“‘Labour Party’? Dictatorship Party more like!”
I am standing in the street with a couple of other local party members and the local Labour MEP. We are armed with highly explosive balloons. The person ranting at me is about 22, has a whispy blond goatee, multiple piercings and a grating, sneering, estuarine voice. He is telling me why he will never vote Labour again. Iraq, apparently, is radioactive as a result of our attacks with depleted uranium shells and yesterday the US marines killed 600 people, most of them women and children. I am, to my shame, losing my temper. The switch flipped when he said “If he [Saddam] wants to be a dictator it’s his business. It’s not for us to go and kill thousands of people.”
Another tells me that she voted Labour once, but cannot support Tony Blair now because of his “sickly smile”. She does not want to support any of the other leaders either because they are “not statesmen”.
And, of course, there is the surreality factor: Cambridge is a place of deep and perpetual strangeness.
One potential voter juggles a melon and a giant box of cornflakes while confiding in me interestingly and at length about his crisis of political conscience. He has been reading a biography of Churchill. It has increased his sense of the importance of the individual and now he is finding it difficult to reconcile this feeling with his traditional Left-wing affinity for collective action.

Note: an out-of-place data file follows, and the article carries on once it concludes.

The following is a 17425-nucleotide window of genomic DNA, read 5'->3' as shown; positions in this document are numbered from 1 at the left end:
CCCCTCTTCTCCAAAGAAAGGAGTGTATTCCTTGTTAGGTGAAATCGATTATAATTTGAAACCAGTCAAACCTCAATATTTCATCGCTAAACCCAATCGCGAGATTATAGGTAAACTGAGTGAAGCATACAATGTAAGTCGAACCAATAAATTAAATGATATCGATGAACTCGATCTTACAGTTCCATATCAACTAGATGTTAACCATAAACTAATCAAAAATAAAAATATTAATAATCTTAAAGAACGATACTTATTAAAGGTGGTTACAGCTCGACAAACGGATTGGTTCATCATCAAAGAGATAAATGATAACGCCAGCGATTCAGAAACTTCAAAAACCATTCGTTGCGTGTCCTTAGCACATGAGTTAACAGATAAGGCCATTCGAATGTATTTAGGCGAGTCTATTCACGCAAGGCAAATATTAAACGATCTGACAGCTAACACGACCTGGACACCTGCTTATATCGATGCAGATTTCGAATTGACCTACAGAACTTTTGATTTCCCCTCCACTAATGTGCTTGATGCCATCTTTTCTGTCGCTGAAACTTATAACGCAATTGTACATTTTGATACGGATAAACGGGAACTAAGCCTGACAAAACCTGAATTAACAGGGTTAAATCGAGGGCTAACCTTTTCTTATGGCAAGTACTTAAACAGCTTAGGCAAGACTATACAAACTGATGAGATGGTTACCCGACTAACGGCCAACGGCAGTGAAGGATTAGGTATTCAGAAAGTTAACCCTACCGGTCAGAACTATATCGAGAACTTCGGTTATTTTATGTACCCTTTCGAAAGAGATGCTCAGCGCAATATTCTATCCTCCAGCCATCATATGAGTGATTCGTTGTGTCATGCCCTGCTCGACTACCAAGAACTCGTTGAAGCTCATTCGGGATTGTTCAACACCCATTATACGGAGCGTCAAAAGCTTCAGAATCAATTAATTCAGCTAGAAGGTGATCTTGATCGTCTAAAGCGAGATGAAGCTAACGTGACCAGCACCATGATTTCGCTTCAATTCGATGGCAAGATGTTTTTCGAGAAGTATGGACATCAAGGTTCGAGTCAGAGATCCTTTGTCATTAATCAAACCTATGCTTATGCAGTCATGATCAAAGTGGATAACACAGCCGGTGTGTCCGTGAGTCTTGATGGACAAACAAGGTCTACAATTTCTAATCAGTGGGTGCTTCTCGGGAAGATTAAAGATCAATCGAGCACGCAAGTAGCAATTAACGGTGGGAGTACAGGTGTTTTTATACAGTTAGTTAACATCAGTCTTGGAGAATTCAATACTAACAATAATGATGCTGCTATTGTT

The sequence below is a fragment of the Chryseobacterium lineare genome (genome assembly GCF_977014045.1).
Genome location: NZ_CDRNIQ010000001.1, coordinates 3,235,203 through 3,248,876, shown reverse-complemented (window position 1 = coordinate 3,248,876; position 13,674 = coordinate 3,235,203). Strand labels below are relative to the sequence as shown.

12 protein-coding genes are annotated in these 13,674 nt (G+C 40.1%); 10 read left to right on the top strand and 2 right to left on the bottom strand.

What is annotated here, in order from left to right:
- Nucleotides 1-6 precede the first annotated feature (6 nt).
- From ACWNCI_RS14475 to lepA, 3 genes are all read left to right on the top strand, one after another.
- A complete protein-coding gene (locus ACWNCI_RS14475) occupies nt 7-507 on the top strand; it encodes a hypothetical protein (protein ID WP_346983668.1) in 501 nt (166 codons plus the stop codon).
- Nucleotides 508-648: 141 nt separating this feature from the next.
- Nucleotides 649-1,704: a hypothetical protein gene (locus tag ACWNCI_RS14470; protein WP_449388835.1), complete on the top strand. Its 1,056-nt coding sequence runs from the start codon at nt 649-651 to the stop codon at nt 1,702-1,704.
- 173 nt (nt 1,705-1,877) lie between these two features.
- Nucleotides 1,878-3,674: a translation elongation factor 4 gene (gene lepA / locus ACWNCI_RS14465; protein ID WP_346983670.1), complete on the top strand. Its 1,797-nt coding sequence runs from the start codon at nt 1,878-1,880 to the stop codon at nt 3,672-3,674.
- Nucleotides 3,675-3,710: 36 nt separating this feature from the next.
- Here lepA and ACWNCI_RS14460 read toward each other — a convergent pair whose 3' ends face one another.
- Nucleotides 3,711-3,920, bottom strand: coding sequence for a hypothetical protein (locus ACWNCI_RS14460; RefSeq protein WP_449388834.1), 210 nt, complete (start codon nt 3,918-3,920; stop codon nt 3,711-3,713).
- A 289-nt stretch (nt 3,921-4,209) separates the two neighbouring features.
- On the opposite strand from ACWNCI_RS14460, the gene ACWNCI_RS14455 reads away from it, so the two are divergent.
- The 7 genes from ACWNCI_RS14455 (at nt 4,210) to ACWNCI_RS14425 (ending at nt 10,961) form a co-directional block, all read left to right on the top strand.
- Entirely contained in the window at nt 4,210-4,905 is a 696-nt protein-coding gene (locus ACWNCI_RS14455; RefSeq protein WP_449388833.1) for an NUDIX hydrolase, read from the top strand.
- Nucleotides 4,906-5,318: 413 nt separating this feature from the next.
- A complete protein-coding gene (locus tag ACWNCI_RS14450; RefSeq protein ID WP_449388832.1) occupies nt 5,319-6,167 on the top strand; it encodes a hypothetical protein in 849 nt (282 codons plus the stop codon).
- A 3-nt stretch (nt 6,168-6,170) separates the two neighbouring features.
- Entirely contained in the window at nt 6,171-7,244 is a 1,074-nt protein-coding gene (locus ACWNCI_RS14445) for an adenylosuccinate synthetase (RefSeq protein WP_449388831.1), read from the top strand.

Later, I am approached by a woman who has individual strategies for her votes in the council, general and European elections. “This is going to sound mad,” she begins at one point, “but I was sitting next the Lord Chancellor at dinner last night”.
“At Pembroke College?”
“I was at that dinner too.”
She is momentarily thrown.
“I was sitting next the Lord Chancellor at dinner last night and I spent half-an-hour telling him why I can no longer vote for a Labour government.”
Her reasons are very good. I can’t argue with them, but I still ask for her vote.
The MEP, Richard Howitt, has to deal with a refugee from Chile who fled Pinochet and still bears a deep grudge against Bush Snr (as former head of the CIA). She has transferred her resentment to Bush Jr. Howitt doesn’t stand a chance. This morning’s front pages are full of pictures of this meeting between Blair and Bush.
Don’t be misled by my choice of snapshots. On the whole, campaigning in the street in Cambridge today is simple and pleasant. So many punters happily take a leaflet, chat politely, and often people claim to be life-long Labour supporters, but occasionally I see what a bloody awful business politics can be.
As Howitt’s lift arrives, a drunk on a bike shouts “MPs! Fuck off!” and continues to abuse him as he puts stuff into the car before he is driven away.